By Mark S. Nelson, J.D.
In a pre-Labor Day weekend surprise, the Commission issued a final order upholding penalties imposed against an investment adviser and found that a constitutional issue that has dogged the agency’s administrative law judge regime in federal court’s since last year had no bearing on the outcome of the case. On this latter point, a bare three-commissioner majority said Article II of the U.S. Constitution did not apply to its “employee” ALJs. A separate dissent from Commissioners Daniel M. Gallagher and Michael S. Piwowar still has not been made public (In the Matter of Raymond J. Lucia Companies, Inc., Release No. 34-75837, September 3, 2015).
The ALJ claim. The SEC brought an administrative proceeding against Raymond J. Lucia Companies, Inc. and its owner Raymond J. Lucia for violations of the Investment Advisers Act, which an ALJ largely upheld in an initial decision. But when it came to RJL companies’ claim that the agency proceeding against it was unconstitutional because the SEC’s ALJs were not properly appointed under Article II, the Commission said not so fast.
The Commission reasoned by analogy to the D.C. Circuit’s opinion in Landry v. FDIC, in which that court held the Federal Deposit Insurance Corporation’s ALJs exercised discretion in carrying out their duties, but they were employees because final decision authority rested solely with the FDIC. Likewise, the Commission said its ALJs are merely “employees” and not “inferior officers,” who must be appointed by either the president, heads of departments, or courts of law.
The Commission said no one disputed that the ALJ in the RJL Companies case (Cameron Elliot) was not appointed in this manner. A footnote to this section also observed that the Supreme Court had previously said the SEC is the head of a department for purposes of Article II, at least when the commissioners act collectively.
The Commission also distinguished its ALJs from the Tax Court’s special trial judges that the Supreme Court in Freytag held to be inferior officers because they exercised wide discretion and sometimes could be final. The Commission again emphasized that its ALJs’ initial decisions do not become final without Commission action. To further dispel the notion of ALJ finality, the Commission said its practice is to grant most petitions for review of initial decisions, and the Commission can act on its own to review a matter if no petition is filed.
One might ask how this Commission decision may impact the several federal court suits disputing the SEC’s ALJs? Although one can find subtle differences in a few of the leading cases cited in briefs filed by the SEC and the challengers, the Supreme Court precedents largely stand for the rule that federal district courts can be barred from exercising subject matter jurisdiction over claims when it is fairly discernable that Congress intended to channel claims of a particular type through the administrative process before allowing judicial review, typically by an appeals court.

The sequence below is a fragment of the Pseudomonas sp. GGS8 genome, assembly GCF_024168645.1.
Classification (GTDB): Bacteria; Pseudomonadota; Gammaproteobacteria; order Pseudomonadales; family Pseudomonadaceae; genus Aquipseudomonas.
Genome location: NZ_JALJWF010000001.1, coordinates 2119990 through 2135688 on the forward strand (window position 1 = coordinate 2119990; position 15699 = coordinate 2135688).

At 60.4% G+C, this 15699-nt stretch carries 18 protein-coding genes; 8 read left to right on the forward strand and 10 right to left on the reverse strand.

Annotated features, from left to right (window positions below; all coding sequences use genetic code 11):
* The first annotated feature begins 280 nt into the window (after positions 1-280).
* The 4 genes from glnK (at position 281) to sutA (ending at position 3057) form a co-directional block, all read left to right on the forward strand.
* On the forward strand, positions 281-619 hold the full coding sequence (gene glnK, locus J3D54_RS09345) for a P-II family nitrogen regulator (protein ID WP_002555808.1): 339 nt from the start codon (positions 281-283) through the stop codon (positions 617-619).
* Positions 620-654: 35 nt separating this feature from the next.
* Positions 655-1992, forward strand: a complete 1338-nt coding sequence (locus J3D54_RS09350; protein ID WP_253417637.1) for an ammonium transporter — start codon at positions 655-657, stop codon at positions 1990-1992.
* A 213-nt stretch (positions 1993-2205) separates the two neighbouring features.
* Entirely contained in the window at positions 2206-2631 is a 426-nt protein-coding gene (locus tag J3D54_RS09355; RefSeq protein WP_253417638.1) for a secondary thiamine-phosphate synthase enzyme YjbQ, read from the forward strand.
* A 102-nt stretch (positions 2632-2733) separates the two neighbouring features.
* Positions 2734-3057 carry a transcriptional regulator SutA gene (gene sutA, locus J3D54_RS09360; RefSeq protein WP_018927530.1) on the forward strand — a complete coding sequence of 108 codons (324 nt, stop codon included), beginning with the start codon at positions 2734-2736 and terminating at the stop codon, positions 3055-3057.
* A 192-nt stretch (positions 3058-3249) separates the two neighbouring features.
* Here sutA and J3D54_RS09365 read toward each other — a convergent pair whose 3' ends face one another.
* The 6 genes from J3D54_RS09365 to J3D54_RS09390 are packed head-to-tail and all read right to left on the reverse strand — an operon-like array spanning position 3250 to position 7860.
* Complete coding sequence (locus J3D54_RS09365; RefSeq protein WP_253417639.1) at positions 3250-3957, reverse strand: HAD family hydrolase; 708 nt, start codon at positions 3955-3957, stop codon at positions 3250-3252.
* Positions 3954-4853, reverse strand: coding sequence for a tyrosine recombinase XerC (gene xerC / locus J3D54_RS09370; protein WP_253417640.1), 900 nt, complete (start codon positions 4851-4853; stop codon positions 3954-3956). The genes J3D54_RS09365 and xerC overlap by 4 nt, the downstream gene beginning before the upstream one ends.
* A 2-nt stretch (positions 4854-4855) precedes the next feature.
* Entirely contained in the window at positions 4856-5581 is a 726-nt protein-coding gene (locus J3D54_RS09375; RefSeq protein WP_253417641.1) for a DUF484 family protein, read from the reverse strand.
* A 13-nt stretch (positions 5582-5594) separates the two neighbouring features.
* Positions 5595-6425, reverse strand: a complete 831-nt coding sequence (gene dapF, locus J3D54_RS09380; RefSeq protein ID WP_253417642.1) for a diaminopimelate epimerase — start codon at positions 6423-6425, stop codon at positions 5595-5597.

But that rule can break down if channeling cases in this way would deprive parties of all meaningful judicial review, the claims are wholly collateral to the statutory review provisions, and if the claims are beyond the agency’s expertise. The challengers in the court cases place great emphasis on these factors, discussed most recently by the Supreme Court in its Elgin and Free Enterprise decisions.
At the least, the Commission’s RJL Companies opinion implies that a majority of the commissioners believe the Article II question, as presented to it, was within the agency’s expertise. “It is important that the Commission have an opportunity to address constitutional issues in the first instance, as it has in the past,” the Commission said in footnote 94, while referencing its prior views on double jeopardy and the Seventh Amendment.
The Commission heard similar Article II arguments in another appeal of an initial decision (Timbervest) earlier this year, but the Commission has yet to issue a final opinion in that matter. Something to watch for in the next few days or weeks will be whether any of the parties in the active federal suits may wish deal with the RJL Companies opinion in supplemental court filings.
Advisers Act cross-appeals. The ALJ’s initial decision yielded a mixed result for RJL Companies and the SEC’s Enforcement Division. The Commission upheld the ALJ’s findings that the company misled investors about its “Buckets of money” investment strategy in violation of Advisers Act Sections 206(1), 206(2), and 206(4). Lucia was barred from associating with an investment adviser or broker-dealer, and both Lucia’s and RJL Companies’s adviser registrations were revoked with second-tier civil penalties of $250,000 imposed on the company, and $50,000 on Lucia.
The Enforcement Division cross-appealed its initial loss on its fraudulent advertisements claim under Advisers Act Rule 206(4)-1(a)(5). On appeal, the Commission upended the ALJ’s decision and instead ruled for the Enforcement Division because a slideshow put on by the respondents was a “written communication” and otherwise met the definition of “advertisement.” But the Enforcement Division let slip the chance to cross-appeal the ALJ’s finding that RJL Companies had not violated Advisers Act Section 204’s recordkeeping mandate.
The release is No. 34-75837.